Jack Morris is widely considered to be the greatest pitcher of the 1980s, and no one will ever forget his Game 7 complete game in theWorld Series. He was very durable and consistent. Yet, he was on the Hall of Fame ballot for 15 years (2000 – 2014) without getting elected, and it took a Veteran’s Committee (VC) vote in 2018 to get him inducted. Why is that?
Well, first of all the “fact” that he was the best pitcher of the 80s, is sort of an arbitrary measuring point. Would anyone know off the top of their head, who was the best pitcher from 1974 to 1984? Or 1987 to 1997? What is special about a 10 year period that starts at the beginning of a decade? Mark Grace led the majors in hits throughout the 1990s. That didn’t stop voters from dropping him off the ballot after his first year of eligibility. Besides, he probably wasn’t even the best pitcher in his own division. A cursory look at the stats will show that recognition should go to Toronto’s Dave Stieb (who also dropped off the ballot after one year) and his decade ERA of 3.32 to Morris’ 3.66. His contemporaries included Steve Carlton, Roger Clemens, Dwight Gooden, Jim Palmer, Ron Guidry and others who just didn’t have the good fortune to start their careers prior to 1980 and finish after 1989.Morris’ raw numbers may seem good looking back, because he pitched in a much lower scoring environment than we have now. He had a very respectable 3.90 career ERA, but never once had a season below 3.00. In fact during his playing years 37 times pitchers posted seasonal ERAs better than his career best. This is borne out by his barely above average career ERA+ of 105. Even during his peak during the “greatest pitcher of the decade” 1980s, his ERA+ was 109. For comparison sake, that’s what Mark Gubicza, who pitched at that same time had for his whole career. For those of you who don’t remember Gubicza, current pitchers Carlos Carrasco or Alex Wood, (who are both decent starters who’ve received a few Cy Young votes throughout their careers, but nobody is thinking Cooperstown for them) beat that with their current career 110 ERA+. If you want to get more sabermetric all of the following pitchers whose careers overlapped with Morris had career WARs above 50 and have been excluded from the Hall of Fame: Rick Reuschel, Kevin Brown, Luis Tiant, David Cone, Tommy John, Bret Saberhagen, Chuck Finley, Jerry Koosman, Frank Tanana, Kevin Appier and the aforementioned Dave Stieb. Jack Morris fell short of 40 for his career.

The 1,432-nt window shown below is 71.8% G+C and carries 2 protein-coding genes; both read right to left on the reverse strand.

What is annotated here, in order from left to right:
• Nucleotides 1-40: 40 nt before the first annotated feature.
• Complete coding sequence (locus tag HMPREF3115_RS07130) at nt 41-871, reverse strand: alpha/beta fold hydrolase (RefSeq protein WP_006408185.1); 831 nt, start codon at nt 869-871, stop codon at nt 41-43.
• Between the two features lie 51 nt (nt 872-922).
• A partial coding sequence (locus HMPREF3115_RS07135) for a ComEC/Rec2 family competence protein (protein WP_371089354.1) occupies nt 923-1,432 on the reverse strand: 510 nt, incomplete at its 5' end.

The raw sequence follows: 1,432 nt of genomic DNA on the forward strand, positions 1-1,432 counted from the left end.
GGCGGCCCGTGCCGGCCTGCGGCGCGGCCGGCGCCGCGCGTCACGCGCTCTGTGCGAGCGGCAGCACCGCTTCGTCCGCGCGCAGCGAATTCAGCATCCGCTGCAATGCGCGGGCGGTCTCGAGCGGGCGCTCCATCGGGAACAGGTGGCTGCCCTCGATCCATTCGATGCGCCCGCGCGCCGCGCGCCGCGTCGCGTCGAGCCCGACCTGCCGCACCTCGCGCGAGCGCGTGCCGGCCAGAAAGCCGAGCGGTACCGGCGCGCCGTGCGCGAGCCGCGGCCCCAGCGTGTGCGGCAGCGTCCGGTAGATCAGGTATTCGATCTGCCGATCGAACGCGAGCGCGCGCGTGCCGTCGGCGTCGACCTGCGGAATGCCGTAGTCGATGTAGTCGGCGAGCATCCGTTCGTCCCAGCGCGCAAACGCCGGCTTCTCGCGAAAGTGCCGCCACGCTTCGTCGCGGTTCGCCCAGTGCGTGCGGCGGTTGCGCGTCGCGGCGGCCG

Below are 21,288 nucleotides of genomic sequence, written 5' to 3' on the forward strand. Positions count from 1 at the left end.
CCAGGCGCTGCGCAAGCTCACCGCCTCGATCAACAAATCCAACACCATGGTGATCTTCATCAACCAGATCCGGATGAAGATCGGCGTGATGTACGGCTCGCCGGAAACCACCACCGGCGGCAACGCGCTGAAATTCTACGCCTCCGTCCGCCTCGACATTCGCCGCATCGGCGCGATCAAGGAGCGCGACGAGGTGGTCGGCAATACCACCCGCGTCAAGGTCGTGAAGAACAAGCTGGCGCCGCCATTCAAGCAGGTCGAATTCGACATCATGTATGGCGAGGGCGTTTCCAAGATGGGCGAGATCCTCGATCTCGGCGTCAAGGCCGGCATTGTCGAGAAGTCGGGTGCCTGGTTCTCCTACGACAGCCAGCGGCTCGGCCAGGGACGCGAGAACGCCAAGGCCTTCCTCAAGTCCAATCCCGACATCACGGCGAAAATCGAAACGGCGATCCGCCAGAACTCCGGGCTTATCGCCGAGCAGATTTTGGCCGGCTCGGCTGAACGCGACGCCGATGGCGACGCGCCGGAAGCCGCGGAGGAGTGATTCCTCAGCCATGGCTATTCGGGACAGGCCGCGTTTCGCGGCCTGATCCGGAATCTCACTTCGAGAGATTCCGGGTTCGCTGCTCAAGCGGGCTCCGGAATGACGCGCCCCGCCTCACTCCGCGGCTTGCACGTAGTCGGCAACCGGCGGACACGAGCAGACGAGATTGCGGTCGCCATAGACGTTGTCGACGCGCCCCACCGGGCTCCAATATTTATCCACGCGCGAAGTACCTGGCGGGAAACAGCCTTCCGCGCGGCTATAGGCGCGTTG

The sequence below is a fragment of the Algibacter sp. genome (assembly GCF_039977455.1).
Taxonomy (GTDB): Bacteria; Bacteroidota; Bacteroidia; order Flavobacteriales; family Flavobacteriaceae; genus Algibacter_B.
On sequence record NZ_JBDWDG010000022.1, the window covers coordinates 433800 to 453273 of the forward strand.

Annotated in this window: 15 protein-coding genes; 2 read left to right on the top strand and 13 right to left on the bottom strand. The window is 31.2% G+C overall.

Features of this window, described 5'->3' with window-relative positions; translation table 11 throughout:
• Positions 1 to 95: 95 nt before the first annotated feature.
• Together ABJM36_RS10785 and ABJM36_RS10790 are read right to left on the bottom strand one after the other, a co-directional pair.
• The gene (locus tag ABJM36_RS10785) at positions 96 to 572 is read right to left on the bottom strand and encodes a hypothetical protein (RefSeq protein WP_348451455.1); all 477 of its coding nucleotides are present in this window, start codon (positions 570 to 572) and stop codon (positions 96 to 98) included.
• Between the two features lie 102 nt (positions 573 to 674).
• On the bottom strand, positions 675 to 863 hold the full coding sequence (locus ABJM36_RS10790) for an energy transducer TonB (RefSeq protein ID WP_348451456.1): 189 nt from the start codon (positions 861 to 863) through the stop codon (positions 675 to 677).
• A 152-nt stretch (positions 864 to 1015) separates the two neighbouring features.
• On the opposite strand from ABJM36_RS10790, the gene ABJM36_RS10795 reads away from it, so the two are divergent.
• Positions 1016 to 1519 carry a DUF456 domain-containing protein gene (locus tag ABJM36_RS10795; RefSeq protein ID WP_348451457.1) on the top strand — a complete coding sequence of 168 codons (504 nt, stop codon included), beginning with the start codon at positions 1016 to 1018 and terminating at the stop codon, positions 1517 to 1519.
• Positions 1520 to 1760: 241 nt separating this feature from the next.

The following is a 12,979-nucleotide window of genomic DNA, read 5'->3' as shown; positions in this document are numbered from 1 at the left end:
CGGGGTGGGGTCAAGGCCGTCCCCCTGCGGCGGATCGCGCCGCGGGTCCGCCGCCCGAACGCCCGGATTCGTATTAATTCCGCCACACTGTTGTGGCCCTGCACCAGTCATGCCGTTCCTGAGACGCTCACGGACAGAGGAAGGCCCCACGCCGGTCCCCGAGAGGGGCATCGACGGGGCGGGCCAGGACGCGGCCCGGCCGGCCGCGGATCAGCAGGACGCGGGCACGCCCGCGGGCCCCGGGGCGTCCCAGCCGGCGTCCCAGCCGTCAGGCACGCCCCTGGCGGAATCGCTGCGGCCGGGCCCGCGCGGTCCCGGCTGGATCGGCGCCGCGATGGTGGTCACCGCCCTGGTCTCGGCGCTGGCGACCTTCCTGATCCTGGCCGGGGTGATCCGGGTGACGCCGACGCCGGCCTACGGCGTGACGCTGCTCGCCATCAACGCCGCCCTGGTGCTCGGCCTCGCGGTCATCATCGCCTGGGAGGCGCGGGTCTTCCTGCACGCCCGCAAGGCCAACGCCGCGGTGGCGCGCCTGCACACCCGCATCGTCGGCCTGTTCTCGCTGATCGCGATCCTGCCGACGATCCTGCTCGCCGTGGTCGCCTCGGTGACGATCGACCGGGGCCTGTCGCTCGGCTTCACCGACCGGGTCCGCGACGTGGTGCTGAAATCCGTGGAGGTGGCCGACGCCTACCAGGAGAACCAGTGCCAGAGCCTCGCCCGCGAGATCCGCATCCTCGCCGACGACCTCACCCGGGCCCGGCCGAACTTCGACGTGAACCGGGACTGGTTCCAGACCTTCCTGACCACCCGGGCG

Without this mistake, Morris does not get a shutout or even a win in this game.
Morris was a good pitcher. Maybe he does deserve induction into the Hall of Very Good. But he certainly shouldn’t be a Hall of Famer.